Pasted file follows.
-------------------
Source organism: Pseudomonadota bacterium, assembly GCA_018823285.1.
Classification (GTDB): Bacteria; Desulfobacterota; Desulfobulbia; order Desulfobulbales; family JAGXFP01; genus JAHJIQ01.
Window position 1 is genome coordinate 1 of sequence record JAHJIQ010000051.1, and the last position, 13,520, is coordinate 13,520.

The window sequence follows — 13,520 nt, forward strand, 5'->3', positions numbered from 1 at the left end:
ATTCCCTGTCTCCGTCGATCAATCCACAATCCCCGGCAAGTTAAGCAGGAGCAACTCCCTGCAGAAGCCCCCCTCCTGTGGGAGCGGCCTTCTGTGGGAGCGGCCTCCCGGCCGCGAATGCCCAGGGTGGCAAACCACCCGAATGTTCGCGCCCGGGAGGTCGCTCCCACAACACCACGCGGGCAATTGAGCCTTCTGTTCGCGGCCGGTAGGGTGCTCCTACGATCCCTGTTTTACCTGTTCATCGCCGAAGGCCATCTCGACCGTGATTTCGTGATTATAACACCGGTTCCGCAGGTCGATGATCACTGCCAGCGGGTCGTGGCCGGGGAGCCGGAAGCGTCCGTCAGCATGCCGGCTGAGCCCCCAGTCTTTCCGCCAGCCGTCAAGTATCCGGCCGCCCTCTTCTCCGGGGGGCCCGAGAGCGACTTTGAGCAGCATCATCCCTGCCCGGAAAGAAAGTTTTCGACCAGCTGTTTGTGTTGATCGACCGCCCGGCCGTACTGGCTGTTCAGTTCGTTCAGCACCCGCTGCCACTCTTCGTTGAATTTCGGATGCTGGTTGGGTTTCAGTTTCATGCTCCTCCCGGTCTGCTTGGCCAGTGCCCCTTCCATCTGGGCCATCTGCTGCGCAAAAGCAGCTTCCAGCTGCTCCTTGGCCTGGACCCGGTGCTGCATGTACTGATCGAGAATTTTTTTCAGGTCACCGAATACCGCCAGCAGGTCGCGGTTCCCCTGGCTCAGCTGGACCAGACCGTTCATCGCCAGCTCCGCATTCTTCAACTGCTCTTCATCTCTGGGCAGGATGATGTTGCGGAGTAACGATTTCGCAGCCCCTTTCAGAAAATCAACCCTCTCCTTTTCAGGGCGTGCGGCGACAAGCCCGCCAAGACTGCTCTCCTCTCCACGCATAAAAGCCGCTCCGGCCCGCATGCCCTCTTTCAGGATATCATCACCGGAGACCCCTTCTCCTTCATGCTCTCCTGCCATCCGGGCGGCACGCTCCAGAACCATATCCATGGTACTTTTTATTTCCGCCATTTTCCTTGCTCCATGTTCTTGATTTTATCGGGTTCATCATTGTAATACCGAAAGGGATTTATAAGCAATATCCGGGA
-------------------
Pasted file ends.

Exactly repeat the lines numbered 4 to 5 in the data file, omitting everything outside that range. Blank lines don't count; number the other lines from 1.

The window sequence follows — 13,520 nt, forward strand, 5'->3', positions numbered from 1 at the left end:
ATTCCCTGTCTCCGTCGATCAATCCACAATCCCCGGCAAGTTAAGCAGGAGCAACTCCCTGCAGAAGCCCCCCTCCTGTGGGAGCGGCCTTCTGTGGGAGCGGCCTCCCGGCCGCGAATGCCCAGGGTGGCAAACCACCCGAATGTTCGCGCCCGGGAGGTCGCTCCCACAACACCACGCGGGCAATTGAGCCTTCTGTTCGCGGCCGGTAGGGTGCTCCTACGATCCCTGTTTTACCTGTTCATCGCCGAAGGCCATCTCGACCGTGATTTCGTGATTATAACACCGGTTCCGCAGGTCGATGATCACTGCCAGCGGGTCGTGGCCGGGGAGCCGGAAGCGTCCGTCAGCATGCCGGCTGAGCCCCCAGTCTTTCCGCCAGCCGTCAAGTATCCGGCCGCCCTCTTCTCCGGGGGGCCCGAGAGCGACTTTGAGCAGCATCATCCCTGCCCGGAAAGAAAGTTTTCGACCAGCTGTTTGTGTTGATCGACCGCCCGGCCGTACTGGCTGTTCAGTTCGTTCAGCACCCGCTGCCACTCTTCGTTGAATTTCGGATGCTGGTTGGGTTTCAGTTTCATGCTCCTCCCGGTCTGCTTGGCCAGTGCCCCTTCCATCTGGGCCATCTGCTGCGCAAAAGCAGCTTCCAGCTGCTCCTTGGCCTGGACCCGGTGCTGCATGTACTGATCGAGAATTTTTTTCAGGTCACCGAATACCGCCAGCAGGTCGCGGTTCCCCTGGCTCAGCTGGACCAGACCGTTCATCGCCAGCTCCGCATTCTTCAACTGCTCTTCATCTCTGGGCAGGATGATGTTGCGGAGTAACGATTTCGCAGCCCCTTTCAGAAAATCAACCCTCTCCTTTTCAGGGCGTGCGGCGACAAGCCCGCCAAGACTGCTCTCCTCTCCACGCATAAAAGCCGCTCCGGCCCGCATGCCCTCTTTCAGGATATCATCACCGGAGACCCCTTCTCCTTCATGCTCTCCTGCCATCCGGGCGGCACGCTCCAGAACCATATCCATGGTACTTTTTATTTCCGCCATTTTCCTTGCTCCATGTTCTTGATTTTATCGGGTTCATCATTGTAATACCGAAAGGGATTTATAAGCAATATCCGGGA